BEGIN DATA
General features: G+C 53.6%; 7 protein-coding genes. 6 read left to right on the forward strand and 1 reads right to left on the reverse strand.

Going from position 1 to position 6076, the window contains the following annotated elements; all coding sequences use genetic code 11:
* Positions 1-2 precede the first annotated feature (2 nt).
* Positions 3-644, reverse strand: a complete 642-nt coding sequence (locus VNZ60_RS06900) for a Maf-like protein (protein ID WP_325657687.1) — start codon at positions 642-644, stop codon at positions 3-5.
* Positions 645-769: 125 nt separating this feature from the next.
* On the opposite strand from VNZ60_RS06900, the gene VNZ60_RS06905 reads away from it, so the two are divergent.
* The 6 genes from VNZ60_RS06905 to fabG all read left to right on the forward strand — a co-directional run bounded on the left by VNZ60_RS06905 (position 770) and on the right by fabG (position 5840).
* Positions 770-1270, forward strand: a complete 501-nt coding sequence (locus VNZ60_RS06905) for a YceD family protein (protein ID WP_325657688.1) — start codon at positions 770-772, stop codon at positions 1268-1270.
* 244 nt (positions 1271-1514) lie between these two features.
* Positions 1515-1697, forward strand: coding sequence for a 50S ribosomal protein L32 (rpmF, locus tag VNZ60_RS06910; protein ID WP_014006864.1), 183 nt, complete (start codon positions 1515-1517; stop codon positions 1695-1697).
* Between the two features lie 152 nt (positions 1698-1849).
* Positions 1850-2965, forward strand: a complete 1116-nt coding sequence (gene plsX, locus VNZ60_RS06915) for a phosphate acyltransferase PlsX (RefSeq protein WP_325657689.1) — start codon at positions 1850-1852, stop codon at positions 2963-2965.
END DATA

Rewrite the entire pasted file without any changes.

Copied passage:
General features: G+C 53.6%; 7 protein-coding genes. 6 read left to right on the forward strand and 1 reads right to left on the reverse strand.

Going from position 1 to position 6076, the window contains the following annotated elements; all coding sequences use genetic code 11:
* Positions 1-2 precede the first annotated feature (2 nt).
* Positions 3-644, reverse strand: a complete 642-nt coding sequence (locus VNZ60_RS06900) for a Maf-like protein (protein ID WP_325657687.1) — start codon at positions 642-644, stop codon at positions 3-5.
* Positions 645-769: 125 nt separating this feature from the next.
* On the opposite strand from VNZ60_RS06900, the gene VNZ60_RS06905 reads away from it, so the two are divergent.
* The 6 genes from VNZ60_RS06905 to fabG all read left to right on the forward strand — a co-directional run bounded on the left by VNZ60_RS06905 (position 770) and on the right by fabG (position 5840).
* Positions 770-1270, forward strand: a complete 501-nt coding sequence (locus VNZ60_RS06905) for a YceD family protein (protein ID WP_325657688.1) — start codon at positions 770-772, stop codon at positions 1268-1270.
* 244 nt (positions 1271-1514) lie between these two features.
* Positions 1515-1697, forward strand: coding sequence for a 50S ribosomal protein L32 (rpmF, locus tag VNZ60_RS06910; protein ID WP_014006864.1), 183 nt, complete (start codon positions 1515-1517; stop codon positions 1695-1697).
* Between the two features lie 152 nt (positions 1698-1849).
* Positions 1850-2965, forward strand: a complete 1116-nt coding sequence (gene plsX, locus VNZ60_RS06915) for a phosphate acyltransferase PlsX (RefSeq protein WP_325657689.1) — start codon at positions 1850-1852, stop codon at positions 2963-2965.